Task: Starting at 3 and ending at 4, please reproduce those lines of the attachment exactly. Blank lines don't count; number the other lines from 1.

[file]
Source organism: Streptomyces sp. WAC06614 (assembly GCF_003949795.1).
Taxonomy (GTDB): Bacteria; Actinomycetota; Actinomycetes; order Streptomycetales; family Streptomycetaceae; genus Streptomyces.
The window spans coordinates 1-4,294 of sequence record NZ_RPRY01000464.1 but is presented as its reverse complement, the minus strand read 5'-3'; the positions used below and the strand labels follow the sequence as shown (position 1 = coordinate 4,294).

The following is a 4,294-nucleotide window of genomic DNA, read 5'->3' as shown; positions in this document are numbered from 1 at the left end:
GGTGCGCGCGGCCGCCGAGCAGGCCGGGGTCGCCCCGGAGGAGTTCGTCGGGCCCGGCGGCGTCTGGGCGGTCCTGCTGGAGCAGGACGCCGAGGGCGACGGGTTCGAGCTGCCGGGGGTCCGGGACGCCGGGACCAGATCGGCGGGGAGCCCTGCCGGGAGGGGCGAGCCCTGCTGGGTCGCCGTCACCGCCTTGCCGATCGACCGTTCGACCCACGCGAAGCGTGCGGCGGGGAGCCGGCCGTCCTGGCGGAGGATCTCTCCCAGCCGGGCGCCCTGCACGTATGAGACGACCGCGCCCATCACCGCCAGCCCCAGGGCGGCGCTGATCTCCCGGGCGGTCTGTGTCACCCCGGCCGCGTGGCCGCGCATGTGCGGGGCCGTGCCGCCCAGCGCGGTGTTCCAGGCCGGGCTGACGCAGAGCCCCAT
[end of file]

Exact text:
The window spans coordinates 1-4,294 of sequence record NZ_RPRY01000464.1 but is presented as its reverse complement, the minus strand read 5'-3'; the positions used below and the strand labels follow the sequence as shown (position 1 = coordinate 4,294).

The following is a 4,294-nucleotide window of genomic DNA, read 5'->3' as shown; positions in this document are numbered from 1 at the left end: